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This is a golden ash, given to me with no name. It's grafted, presumably onto ordinary ash. The leading shot has died back.
Should I leave it to sort itself out, cut it out and leave the rest, prune just leaving one shoot or cut it back further. There's not obvious new leader, they're all at much the same angle. I don't think this is ash die back. It's been where it is for 2 years and until this summer it was very dry for all that time. I wasn't very diligent with watering and this was the result.
I think I would leave it,the lower branches maybe,more advice from an expert.They do go like this in winter but the shape is what you have to be careful with .
I'd be inclined to cut out just the dead/diseased bit.
You need to be a tiny bit careful that no disease has spread down into the main shoot, and that no rotting develops in the top where you cut it.
Common ash tends to be very robust and vigourous. Ash can be cut right down and will regrow.
I'll take it just below the dead bit. Looks as though I have about 1cm live growth. If it dies back more I'll take it back to the next pair off branches straight away before it gets a chance to spread further. Does that seem OK? I don't mind if it ends up multi stemmed but horizontal stems make rather an odd shaped plant with no leader.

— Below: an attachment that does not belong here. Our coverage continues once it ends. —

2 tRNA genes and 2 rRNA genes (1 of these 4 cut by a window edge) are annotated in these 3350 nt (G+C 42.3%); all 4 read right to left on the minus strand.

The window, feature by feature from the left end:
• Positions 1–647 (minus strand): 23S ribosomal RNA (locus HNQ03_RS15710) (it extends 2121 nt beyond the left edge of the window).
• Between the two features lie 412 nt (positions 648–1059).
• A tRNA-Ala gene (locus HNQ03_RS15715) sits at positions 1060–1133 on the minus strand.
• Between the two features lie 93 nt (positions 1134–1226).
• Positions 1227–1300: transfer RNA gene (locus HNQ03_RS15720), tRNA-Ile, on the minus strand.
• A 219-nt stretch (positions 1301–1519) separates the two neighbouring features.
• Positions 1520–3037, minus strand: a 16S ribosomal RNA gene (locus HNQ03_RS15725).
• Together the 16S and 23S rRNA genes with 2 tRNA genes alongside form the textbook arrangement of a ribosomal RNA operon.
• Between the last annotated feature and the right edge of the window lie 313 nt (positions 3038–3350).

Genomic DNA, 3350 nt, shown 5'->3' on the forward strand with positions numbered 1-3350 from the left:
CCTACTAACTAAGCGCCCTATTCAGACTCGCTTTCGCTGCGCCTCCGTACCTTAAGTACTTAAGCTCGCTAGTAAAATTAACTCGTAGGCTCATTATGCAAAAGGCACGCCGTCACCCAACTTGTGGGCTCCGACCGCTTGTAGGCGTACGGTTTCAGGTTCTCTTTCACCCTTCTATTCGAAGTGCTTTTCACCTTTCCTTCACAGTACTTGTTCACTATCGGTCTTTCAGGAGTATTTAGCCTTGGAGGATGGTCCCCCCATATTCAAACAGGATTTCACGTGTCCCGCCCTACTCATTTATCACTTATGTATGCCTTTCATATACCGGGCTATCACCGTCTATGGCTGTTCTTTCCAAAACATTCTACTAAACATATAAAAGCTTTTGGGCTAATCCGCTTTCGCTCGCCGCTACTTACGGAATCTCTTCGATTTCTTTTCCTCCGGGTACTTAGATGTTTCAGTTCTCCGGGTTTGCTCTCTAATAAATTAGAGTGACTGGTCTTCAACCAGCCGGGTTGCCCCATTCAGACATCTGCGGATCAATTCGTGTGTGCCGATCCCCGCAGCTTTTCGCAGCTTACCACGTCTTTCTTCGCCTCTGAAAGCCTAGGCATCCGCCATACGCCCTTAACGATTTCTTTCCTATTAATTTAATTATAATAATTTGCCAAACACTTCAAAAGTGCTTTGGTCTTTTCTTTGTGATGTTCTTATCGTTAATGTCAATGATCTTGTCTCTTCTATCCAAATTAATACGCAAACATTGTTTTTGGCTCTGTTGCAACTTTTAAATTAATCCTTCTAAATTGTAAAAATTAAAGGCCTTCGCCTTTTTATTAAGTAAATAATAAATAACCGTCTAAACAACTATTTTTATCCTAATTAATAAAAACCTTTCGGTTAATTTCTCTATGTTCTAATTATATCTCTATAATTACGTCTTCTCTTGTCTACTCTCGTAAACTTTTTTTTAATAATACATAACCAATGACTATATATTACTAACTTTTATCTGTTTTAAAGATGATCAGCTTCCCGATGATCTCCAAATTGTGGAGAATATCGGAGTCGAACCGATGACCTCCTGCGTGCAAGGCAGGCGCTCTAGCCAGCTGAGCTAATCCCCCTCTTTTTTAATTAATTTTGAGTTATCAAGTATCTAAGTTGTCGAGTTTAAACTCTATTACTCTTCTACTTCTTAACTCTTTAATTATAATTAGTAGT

I don't think that missing a leader will be a big problem.
It may simply form a crown.
Or you might find further shoots coming from buds in the axils right at the top.
By the way it is almost certainly Fraxinus excelsior Jaspidea. It is grafted and the seeds grow as ordinary Ash and it is going to get the Ash fungus if it comes to your area.
Thought it might. The loss of the existing mature ashes will be the greater sadness.
If you want to improve the shape you could train one of the shoots upwards, and it will become a new leader - shoots trained vertically will usually grow more vigorously than more horizontal ones.
Tie it up to a cane? I wondered about that but didn't want to damage shoots.
Tying it to a cane should work, if you are carefull not to bend it so far it breaks.
Alternatively, as was suggested earlier you could prune the existing shoots, then next spring train one of the resulting new, softer shoots up a cane to become new leader. Hope it survives the ash die back, any signs of it in your part of the country (where?)
The disease is in east anglia and so am I. But I remain optimistic.
I've had another thought. Supposing I cut to the next branching down, where there are just 2 potential branches and trained both of them up. That would be well below the problem area and training more substantial growth. What do you think?